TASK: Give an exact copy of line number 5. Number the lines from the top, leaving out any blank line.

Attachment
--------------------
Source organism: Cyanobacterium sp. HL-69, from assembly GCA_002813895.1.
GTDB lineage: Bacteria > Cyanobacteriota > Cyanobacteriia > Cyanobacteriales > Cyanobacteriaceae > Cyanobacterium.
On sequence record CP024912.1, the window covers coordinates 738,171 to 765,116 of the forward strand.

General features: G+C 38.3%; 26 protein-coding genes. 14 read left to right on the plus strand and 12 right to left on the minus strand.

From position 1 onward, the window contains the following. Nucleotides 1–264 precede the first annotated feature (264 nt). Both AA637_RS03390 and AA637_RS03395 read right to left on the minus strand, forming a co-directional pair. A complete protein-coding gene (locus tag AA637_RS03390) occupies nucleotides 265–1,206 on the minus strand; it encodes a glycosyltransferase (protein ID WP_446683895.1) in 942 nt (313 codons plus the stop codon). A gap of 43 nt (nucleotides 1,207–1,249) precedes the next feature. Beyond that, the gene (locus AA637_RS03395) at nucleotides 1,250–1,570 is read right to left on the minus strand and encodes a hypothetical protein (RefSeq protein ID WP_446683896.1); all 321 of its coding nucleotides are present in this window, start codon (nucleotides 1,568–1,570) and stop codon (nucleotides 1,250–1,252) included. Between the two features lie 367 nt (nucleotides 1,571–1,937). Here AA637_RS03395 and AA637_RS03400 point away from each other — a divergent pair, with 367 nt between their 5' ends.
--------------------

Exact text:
From position 1 onward, the window contains the following. Nucleotides 1–264 precede the first annotated feature (264 nt). Both AA637_RS03390 and AA637_RS03395 read right to left on the minus strand, forming a co-directional pair. A complete protein-coding gene (locus tag AA637_RS03390) occupies nucleotides 265–1,206 on the minus strand; it encodes a glycosyltransferase (protein ID WP_446683895.1) in 942 nt (313 codons plus the stop codon). A gap of 43 nt (nucleotides 1,207–1,249) precedes the next feature. Beyond that, the gene (locus AA637_RS03395) at nucleotides 1,250–1,570 is read right to left on the minus strand and encodes a hypothetical protein (RefSeq protein ID WP_446683896.1); all 321 of its coding nucleotides are present in this window, start codon (nucleotides 1,568–1,570) and stop codon (nucleotides 1,250–1,252) included. Between the two features lie 367 nt (nucleotides 1,571–1,937). Here AA637_RS03395 and AA637_RS03400 point away from each other — a divergent pair, with 367 nt between their 5' ends.